Blink of An Eye

by Anthony Rain



.

......It was snowing and the wind blowing up from Riverside Park was making the flurries do a danse macabre across the width of West End Avenue. I was outside Harold Brooks' one bedroom apartment on West 80th Street, and my plan was to get some information out of the super, who was putting the week's garbage out front.

......He was a short dark-haired man who seemed stressed, with a worried look etched on his face. I wasn't sure if it was the weather that had soured his disposition.

......"Excuse me. I was wondering if you could give me some information on the apartments for rent?" I pointed to the sign above the awning advertising one and two bedroom apartments. He stopped and wiped the snow off his coat sleeves with work gloves that were grimy. He leaned on the toes of his feet, like a scared animal ready to flee.

......"You have to speak to the managing agent about them. I can't show them, only him." The super said it like he had been warned.

......"That's fine with me. By the way, my friend Harry lives here. He's the one who mentioned that there were places to rent."

......"Harry Brooks in 3A?" His countenance lightened.

......"Yeah. I was wondering if the vacancies faced the street, or the rear?"

......"Only A and B apartments face West End, like Mr. Brooks'. The ones for rent are C's and D's and they face the rear. Like I said though, you have to call the managing agent."

......"Sure. Hey, would you happen to know if Harry and his girlfriend are home right now?"

......The man looked at me with dirt brown eyes that shifted gradually from my face to the ground, like a mudslide gaining momentum. "I haven't seen Mr. Brooks today. I wouldn't know about a girlfriend." He bent back down to the garbage. The worried look returned, like his face muscles had it memorized.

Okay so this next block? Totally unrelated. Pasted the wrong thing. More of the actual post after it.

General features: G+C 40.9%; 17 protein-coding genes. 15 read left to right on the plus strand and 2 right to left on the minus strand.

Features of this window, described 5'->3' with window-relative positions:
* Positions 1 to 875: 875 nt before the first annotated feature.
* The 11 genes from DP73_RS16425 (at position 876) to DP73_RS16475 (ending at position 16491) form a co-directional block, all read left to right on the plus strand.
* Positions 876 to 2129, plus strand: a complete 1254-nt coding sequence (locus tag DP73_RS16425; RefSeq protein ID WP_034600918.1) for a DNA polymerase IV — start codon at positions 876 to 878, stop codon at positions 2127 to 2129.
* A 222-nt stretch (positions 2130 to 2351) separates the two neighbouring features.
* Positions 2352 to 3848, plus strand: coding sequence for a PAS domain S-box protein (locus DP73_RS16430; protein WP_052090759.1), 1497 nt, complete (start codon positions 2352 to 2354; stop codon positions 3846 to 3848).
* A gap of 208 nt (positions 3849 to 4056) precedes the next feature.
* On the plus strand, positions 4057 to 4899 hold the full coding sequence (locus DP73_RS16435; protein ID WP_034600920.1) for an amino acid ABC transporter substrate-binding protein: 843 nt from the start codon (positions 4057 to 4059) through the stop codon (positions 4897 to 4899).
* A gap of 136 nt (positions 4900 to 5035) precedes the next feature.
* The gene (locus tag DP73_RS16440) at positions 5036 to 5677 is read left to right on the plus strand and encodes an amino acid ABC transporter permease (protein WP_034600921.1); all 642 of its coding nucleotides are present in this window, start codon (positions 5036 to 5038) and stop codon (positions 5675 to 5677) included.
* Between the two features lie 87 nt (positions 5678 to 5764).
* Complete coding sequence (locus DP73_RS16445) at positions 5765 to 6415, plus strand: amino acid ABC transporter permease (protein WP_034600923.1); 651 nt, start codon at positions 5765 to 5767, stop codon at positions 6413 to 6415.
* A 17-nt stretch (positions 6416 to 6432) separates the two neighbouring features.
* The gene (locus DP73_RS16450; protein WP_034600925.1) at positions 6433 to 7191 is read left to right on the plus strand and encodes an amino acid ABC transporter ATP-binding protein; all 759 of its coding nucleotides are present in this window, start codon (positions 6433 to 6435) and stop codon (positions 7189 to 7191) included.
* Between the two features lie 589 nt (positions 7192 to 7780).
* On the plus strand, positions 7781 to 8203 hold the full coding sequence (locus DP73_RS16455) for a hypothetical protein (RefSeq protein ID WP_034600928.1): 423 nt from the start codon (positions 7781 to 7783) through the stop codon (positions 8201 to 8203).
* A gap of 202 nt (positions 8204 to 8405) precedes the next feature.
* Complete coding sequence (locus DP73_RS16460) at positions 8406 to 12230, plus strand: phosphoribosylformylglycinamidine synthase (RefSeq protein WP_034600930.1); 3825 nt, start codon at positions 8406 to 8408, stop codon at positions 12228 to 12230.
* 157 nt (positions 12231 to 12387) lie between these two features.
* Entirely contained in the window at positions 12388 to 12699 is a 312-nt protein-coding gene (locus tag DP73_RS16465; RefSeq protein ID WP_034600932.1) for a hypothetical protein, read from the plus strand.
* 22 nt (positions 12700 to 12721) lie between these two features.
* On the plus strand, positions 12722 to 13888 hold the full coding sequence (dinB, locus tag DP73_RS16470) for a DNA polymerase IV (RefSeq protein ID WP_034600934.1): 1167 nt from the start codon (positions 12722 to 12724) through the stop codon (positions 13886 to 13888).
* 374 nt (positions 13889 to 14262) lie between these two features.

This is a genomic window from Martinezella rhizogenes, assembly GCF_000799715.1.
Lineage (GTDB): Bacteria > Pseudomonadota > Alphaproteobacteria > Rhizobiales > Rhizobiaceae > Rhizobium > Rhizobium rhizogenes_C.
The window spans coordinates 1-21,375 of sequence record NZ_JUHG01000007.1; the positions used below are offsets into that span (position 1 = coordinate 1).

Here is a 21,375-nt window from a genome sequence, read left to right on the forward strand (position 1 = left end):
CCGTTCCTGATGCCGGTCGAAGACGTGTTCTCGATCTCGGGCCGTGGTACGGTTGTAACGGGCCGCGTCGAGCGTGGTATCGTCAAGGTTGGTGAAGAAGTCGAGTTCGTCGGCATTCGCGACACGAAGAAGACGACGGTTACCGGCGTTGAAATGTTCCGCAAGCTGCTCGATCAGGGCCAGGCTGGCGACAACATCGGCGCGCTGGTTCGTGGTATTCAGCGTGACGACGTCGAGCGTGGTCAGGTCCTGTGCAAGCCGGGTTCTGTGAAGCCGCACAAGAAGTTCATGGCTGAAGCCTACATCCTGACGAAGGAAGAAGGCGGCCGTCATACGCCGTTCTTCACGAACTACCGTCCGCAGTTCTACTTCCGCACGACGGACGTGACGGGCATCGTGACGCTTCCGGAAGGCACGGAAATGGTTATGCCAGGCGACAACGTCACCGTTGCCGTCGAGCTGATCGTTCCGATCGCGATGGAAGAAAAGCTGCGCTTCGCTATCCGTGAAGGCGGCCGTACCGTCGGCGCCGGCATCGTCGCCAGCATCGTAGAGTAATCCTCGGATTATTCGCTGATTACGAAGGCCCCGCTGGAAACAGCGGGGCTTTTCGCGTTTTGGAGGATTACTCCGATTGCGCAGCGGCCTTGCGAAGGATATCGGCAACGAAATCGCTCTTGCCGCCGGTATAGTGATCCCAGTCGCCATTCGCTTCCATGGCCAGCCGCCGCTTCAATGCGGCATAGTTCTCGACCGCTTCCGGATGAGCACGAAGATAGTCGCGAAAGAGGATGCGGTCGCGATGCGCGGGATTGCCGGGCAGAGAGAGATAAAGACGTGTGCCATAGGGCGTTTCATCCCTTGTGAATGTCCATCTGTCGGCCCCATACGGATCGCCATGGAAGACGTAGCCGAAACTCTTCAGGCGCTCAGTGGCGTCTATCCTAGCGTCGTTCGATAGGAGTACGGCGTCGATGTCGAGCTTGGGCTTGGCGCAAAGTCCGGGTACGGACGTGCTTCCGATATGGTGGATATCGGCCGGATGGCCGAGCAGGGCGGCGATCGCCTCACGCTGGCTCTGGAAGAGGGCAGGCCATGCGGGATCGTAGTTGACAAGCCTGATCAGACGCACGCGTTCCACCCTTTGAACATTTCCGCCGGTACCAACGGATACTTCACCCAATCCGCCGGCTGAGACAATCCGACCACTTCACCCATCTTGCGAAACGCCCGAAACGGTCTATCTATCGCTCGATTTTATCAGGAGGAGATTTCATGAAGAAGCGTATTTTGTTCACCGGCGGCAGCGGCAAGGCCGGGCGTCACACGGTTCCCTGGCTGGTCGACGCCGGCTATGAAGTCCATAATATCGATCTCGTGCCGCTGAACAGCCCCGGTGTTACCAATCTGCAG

I thanked him and walked away. So, it was possible Janet Brooks was mistaken about her husband, her soon-to-be ex-husband, that is. Sitting across from me in my office the day before, she had seemed so certain that her husband was cheating on her. She was a strong-minded woman who wore her convictions hard and bright, like a diamond, but maybe she had lost the truth in the glare of her collapsing marriage.

......Janet wanted me to collect evidence of adultery, and then her lawyers would slap Harold Brooks in the face with it. No-fault divorce may have hurt PI's in some ways, but there were always people, like Janet, who wanted leverage for their support proceedings, or who just wanted revenge. I wasn't quite sure which she was after, but she was willing to pay me to get it.

......I walked away from Harold's building stopping midpoint up the block, my steps silent on the white powder. If the super knew nothing about a girlfriend, it could mean Brooks was being careful, or maybe Brooks had paid him to be quiet.

......In any case, I'd found out what I wanted to know -- that I could see Brooks' apartment from the street. I looked up to the third floor. Both corner apartments were dark.

......I waited a few hours, keeping watch on the building. The snow had stopped falling. I saw nannies walk by holding hands with their bundled up charges, and later, men and women come home from work. I saw streetlights flicker on and dogs come out with their owners for an evening walk. By the time I left, heading for the subway on Broadway and 79th Street, I hadn't seen Brooks.